"China is the most exciting fixed-income market in Asia, and possibly the world,” says Wang Yu-Ming, the new regional head of fixed-income at MFC Global Investment Management in Hong Kong.

The country’s bond market has grown from $62 billion in late 1996 to $2.4 trillion by the end of 2009, accounting for over half of Asia ex-Japan’s $4.2 trillion in bond assets at that time, according to the Asian Development Bank. And it is growing fast, particularly on the corporate-bond side.

That explains why MFC GIM allocated 30% of its $200 million qualified foreign institutional investor (QFII) quota to its RMB bond fund, with the remainder to be used for its China A-share fund.

This a rare move, says Hong Kong-based Wang, because most QFII funds are typically A-share dedicated. However, it may become an increasingly common trend; Aberdeen Asset Management, for instance, plans to allocate the bulk of its upcoming QFII quota to fixed income, as reported by AsianInvestor yesterday.

MFC GIM, a subsidiary of Canadian insurer Manulife, targets both institutional and retail investors with the new bond fund. The firm launched the institutional share class of the fund last week and will market it worldwide. It is awaiting approval on the retail share class – which will be sold solely in Hong Kong – from the Securities and Futures Commission. Demand is coming from countries both within and outside Asia, says Wang.

Moreover, the moves to relax renminbi rules in Hong Kong have meant it’s very timely for MFC GIM to have an RMB bond fund offering, says Wang. Still, “real detail is yet to come from the regulators”, he adds, echoing recent comments made by other fund managers. “[The regulators] admit they are some way from having concrete rules.

“Clearly Hong Kong is already an offshore RMB centre; there are lot of RMB accounts there -- but where do they all invest?” says Wang. “Not into China, unless they have a quota, and RMB-denominated bonds are very scarce.”

Still, Hong Kong corporates are as likely to issue in RMB as in Hong Kong dollar, especially if they do business on the mainland, because that way they can avoid hedging costs, he says. “That’s one motivation for relaxing the rules – to make it easier for China-based exporters and importers to manage currency risk. So we’ll see large mainland companies coming here to issue RMB bonds.”

Corporate bonds represent around 15% of the Chinese bond market at present, according to the Asian Development Bank, but the growth rate is much faster than that for sovereign bond assets (see graphs below). The government has been encouraging lending to shift away from the typical loan market to capital-market strategies, notes Wang.

 

 

Source: Asian Development Bank (Asian Bond Monitor, March 2010)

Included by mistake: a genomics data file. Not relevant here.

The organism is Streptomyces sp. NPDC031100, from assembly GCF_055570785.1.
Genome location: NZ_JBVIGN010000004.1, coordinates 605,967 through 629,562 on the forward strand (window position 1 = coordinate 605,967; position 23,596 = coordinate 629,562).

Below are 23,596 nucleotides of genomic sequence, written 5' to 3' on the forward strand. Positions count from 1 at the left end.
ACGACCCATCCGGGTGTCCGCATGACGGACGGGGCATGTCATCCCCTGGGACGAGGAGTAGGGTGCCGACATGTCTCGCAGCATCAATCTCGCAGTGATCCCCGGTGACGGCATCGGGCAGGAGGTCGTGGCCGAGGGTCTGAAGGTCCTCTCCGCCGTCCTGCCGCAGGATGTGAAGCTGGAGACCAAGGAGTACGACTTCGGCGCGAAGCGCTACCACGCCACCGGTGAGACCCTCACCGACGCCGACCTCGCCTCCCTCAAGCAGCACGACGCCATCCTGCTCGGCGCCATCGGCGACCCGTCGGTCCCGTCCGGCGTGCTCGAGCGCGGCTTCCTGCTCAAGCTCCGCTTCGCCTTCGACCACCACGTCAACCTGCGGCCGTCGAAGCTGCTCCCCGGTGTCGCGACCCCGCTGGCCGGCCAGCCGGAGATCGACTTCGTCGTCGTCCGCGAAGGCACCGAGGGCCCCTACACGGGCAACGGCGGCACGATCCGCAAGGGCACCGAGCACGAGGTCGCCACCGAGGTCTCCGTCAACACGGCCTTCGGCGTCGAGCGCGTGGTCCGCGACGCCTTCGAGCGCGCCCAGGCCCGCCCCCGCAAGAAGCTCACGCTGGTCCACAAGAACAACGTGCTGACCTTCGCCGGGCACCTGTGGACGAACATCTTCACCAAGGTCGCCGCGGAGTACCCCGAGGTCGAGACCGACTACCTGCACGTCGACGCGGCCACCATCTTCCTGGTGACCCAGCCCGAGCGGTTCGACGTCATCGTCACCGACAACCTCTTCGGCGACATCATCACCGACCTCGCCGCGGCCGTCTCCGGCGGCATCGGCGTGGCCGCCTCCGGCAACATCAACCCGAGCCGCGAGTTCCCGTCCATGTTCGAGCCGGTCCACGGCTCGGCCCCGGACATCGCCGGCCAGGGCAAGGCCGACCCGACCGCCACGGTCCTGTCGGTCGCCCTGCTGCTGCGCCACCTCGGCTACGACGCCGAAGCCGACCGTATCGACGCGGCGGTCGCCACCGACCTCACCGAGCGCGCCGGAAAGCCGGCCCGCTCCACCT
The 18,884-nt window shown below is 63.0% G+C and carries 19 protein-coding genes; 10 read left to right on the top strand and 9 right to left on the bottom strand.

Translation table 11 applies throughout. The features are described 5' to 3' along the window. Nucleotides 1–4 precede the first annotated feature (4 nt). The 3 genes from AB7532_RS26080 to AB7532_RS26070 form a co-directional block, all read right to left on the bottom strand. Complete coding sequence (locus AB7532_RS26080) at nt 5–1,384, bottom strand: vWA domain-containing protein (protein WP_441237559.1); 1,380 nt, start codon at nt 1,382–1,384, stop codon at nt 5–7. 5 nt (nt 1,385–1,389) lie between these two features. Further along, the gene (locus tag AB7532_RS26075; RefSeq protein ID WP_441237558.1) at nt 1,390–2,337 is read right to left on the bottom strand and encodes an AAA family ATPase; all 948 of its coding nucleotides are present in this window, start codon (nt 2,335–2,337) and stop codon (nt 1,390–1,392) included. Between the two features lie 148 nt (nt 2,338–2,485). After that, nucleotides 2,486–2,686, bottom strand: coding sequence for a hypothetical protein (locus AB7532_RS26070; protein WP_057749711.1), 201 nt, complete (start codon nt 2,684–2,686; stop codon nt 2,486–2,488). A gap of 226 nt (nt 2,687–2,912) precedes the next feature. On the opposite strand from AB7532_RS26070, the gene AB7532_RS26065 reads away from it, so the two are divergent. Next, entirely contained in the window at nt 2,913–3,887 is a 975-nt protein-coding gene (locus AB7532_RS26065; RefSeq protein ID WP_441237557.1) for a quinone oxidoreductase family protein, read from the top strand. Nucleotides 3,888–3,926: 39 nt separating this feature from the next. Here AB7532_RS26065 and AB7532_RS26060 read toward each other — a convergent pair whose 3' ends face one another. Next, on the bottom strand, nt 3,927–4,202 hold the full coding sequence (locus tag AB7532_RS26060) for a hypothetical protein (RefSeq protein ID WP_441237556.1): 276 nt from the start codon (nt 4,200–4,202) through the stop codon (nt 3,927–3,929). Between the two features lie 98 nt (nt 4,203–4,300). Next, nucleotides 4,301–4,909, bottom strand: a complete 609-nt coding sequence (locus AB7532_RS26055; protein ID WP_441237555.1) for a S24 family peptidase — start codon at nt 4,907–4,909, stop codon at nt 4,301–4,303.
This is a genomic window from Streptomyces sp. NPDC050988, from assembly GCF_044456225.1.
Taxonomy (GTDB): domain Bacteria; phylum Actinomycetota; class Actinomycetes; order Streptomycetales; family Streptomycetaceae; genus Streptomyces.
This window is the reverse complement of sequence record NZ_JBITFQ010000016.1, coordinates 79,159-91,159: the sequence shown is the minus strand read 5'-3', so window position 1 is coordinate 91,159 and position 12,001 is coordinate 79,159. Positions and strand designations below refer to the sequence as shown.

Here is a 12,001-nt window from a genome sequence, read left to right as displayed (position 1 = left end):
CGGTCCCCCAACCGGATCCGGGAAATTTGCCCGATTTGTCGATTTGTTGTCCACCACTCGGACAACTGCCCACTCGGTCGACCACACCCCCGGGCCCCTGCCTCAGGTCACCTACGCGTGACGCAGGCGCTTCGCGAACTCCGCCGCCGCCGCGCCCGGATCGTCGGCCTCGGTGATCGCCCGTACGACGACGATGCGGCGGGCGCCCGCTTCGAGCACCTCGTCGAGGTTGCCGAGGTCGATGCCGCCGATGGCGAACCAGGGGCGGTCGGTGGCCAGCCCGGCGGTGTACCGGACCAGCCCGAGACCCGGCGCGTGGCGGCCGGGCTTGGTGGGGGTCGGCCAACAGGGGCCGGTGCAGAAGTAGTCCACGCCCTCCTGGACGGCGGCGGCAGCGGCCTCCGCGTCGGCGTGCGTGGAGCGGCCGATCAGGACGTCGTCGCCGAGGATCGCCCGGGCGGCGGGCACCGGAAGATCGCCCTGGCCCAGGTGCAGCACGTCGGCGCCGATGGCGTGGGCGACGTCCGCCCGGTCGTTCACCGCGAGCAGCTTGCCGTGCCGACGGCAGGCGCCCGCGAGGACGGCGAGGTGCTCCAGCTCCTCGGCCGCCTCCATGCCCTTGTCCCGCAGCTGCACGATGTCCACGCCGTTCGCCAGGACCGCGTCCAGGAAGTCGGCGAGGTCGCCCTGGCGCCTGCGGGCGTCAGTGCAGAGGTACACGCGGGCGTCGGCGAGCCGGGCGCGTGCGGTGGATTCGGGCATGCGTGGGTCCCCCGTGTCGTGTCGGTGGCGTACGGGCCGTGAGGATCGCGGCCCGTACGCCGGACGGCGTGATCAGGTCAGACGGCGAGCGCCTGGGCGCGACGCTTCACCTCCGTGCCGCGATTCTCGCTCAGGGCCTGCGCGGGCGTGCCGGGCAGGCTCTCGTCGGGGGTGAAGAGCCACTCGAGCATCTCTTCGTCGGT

Aberdeen Asset Management is also optimistic about the development of the market, both offshore and onshore.

China’s onshore bond market is mostly sovereign-related with plans to develop a more active corporate bond market in the years ahead, according to Aberdeen's Asia fixed-income team. “As this market grows, we would expect there to be opportunities that offer interesting risk/reward profiles,” a team spokesman tells AsianInvestor. “As an investor, one would also, of course, benefit from the anticipated RMB appreciation that one would not get with US dollar bonds issued by Chinese companies.”

As for China’s offshore bond market, RMB36 billion of bonds has so far been sold in Hong Kong. Deutsche Bank expects the amount of RMB bonds issued in Hong Kong to double from RMB23.4 billion this year to RMB46.3 billion in 2015, equating to a CAGR of 15%.

Most of the issuers to date have been banks, says the Aberdeen spokesman, though the most recent issuer was Hopewell Highway Infrastructure. “Looking ahead, we would expect non-bank corporates to show the fastest growth, though this growth is off a low, or rather non-existent base,” he says. “In RMB terms, issues by banks are likely to continue to dominate the market.”

MFC GIM has an early-mover advantage in China fixed income, says Wang. Manulife has operated an insurance joint venture onshore for 14 years, and all its assets have been managed in-house. “So we are very familiar with the rise of China’s sovereign bond market, as well as the unguaranteed, corporate bond market," says Wang.

And since the international credit rating agencies have not really got into the Chinese corporate bond market, he adds, there is very little credit expertise in that space, which means MFC has a significant edge.

Wang took up his new role in July, to replace Victoria Ip-Cheung, who left the company at the end of May. Reporting locally to Michael Dommermuth, head of Asia investments at MFC GIM, Wang oversees a team of more than 30 portfolio managers and analysts across 10 locations in Asia.

Previously MFC’s head of North Asia investments, he oversaw the integration of the company’s Taiwan asset-management operation and the launch of a Taiwan investment-grade bond fund by Manulife Asset Management. He also played an important role in the acquisition of a 49% stake in Manulife Teda, the firm’s joint-venture asset-management company in China, set up late last year.

MFC GIM is seeking a replacement for Wang, and in the meantime he will look after his old responsibilities.

Before joining MFC, Wang spent nine years at Wachovia Corporation in New York and Hong Kong. There he created and oversaw a global structured credit products operation, before moving to Hong Kong to become Asia head of the company’s global markets and investment banking division.

Wang also co-founded Structured Credit Partners in New York in 1998. As chief investment officer, he oversaw the creation and management of commercial real estate collateralised debt obligation portfolios.

MFC Global Investment Management manages some $31 billion in assets in Asia (including Japan) as at June 30, of which $23 billion is in fixed-income assets.